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Where Did All the Groupies Go? The Rise and Fall of the Good-Time Girls of Rock

Robert Plant was known for wearing the blouses of the groupie he had slept with the night before onstage during Led Zeppelin’s 70s tours. Photo by Jim Summuria via Wikimedia (Licensed under Creative Commons Attribution-Share Alike 4.0 International)

50 years ago, if you were pretty and determined enough, you had a fair shot of spending the night with at least half of the Billboard Top 20. Your occupation? Groupie.

The word 'groupie' is relatively self-explanatory in its literal definition: someone who wants to be around music groups. It’s not explicitly sexual, but years have gone by since Pamela Des Barres (allegedly the worlds most famous groupie) first heard the word while hanging out with Led Zeppelin in 1969. Des Barres remembers: “I was standing there and I heard somebody say, ‘Oh, she must be a groupie.’ And I was like, woah… that must be me!” Now the word has gone on to develop less than savoury connotations.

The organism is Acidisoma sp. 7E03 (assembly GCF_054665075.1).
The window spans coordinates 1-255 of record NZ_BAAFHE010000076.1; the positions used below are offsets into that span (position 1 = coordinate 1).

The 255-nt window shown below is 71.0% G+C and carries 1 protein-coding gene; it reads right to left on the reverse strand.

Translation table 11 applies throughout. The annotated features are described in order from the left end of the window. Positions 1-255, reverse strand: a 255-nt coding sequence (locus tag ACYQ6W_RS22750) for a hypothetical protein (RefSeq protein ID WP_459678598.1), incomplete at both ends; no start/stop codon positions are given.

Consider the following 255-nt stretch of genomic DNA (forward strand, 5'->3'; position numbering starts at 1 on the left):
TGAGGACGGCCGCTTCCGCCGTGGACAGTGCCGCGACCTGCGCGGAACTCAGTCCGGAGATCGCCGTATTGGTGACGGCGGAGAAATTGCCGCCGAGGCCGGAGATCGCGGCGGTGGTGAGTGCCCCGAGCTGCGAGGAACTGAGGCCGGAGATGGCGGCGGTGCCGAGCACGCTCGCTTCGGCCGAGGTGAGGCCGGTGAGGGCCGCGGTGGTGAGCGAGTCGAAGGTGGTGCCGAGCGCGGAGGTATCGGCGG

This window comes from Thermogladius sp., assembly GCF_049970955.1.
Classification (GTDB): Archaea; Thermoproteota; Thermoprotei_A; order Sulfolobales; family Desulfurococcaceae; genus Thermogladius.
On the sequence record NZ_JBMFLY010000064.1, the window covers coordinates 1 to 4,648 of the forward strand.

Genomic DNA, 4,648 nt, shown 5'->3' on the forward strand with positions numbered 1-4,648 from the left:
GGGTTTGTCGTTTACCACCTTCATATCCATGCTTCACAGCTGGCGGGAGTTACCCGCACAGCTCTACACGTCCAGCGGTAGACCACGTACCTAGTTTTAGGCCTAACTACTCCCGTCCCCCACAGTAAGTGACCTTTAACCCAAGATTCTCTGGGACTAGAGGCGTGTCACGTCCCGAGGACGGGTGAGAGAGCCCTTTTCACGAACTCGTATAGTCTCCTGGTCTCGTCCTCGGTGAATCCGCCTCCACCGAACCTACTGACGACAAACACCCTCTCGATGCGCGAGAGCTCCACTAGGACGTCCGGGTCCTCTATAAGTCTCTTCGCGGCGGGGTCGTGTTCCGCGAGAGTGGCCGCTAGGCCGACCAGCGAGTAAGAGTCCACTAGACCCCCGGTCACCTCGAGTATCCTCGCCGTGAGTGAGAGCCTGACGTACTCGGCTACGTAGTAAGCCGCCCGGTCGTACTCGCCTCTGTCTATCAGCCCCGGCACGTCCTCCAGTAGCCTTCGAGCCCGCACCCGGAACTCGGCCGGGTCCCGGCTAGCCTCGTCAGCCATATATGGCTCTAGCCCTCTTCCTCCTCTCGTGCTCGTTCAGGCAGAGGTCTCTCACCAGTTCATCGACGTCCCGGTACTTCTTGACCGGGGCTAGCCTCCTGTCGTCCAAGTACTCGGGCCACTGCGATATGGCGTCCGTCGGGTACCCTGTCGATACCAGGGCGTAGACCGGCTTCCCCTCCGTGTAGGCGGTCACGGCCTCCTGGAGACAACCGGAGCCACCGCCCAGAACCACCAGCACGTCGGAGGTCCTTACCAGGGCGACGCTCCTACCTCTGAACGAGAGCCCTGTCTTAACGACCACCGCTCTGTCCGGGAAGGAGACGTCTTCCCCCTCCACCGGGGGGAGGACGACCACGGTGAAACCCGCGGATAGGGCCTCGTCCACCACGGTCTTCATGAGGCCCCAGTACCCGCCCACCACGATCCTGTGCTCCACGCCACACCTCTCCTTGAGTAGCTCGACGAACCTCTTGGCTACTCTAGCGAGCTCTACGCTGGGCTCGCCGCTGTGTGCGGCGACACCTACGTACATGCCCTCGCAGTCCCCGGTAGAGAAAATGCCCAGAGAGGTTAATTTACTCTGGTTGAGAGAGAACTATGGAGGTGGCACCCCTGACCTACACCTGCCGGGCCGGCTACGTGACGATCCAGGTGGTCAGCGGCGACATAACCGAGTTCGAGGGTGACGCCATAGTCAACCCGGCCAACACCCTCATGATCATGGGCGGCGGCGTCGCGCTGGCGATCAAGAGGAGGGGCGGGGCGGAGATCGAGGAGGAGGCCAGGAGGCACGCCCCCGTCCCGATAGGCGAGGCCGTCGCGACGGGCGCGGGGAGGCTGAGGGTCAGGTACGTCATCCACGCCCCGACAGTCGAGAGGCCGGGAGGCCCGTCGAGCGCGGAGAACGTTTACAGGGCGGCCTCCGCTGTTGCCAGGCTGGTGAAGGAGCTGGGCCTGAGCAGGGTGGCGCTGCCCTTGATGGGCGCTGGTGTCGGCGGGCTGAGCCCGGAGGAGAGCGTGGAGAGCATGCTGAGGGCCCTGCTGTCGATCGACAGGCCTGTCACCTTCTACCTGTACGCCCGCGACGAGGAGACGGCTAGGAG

Today the idea of girls having flings with the rich and famous is a bit morally dubious. The cult classic film Almost Famous (2000) perpetuated this view, with the main character Penny Lane left mentally traumatised after being tossed aside by the band she was on the road with.

However, for a few precious years at the end of the free-wheelin’ sixties, it seemed (at least in Los Angeles) that everyone loved each other, and you could go out with whoever the hell you wanted. Des Barres’ bestselling book I’m With the Band looks back on this time with flower-child nostalgia, portraying her relationships with the likes of Jimmy Page and Mick Jagger as romances that benefitted both her and the musician. She was a member of Frank Zappa’s girl group the GTOs, made up mostly of groupies who pranced around in 1920s slip dresses with flowers in their hair; proudly waltzing through stage doors of clubs on the Sunset Strip to go and meet the makers of the music they loved.

They weren’t dismissed as sad girls to be taken advantage of (that’s coming later), rather people with ‘style’ to have ‘good-time relationships’ with, in the words of Robert Plant. “These guys are lucky to be getting girls like these”, said Zappa in 1969 for Rolling Stone. “Groupies are very influential on the record market because they know so many people.”

So why did it all change?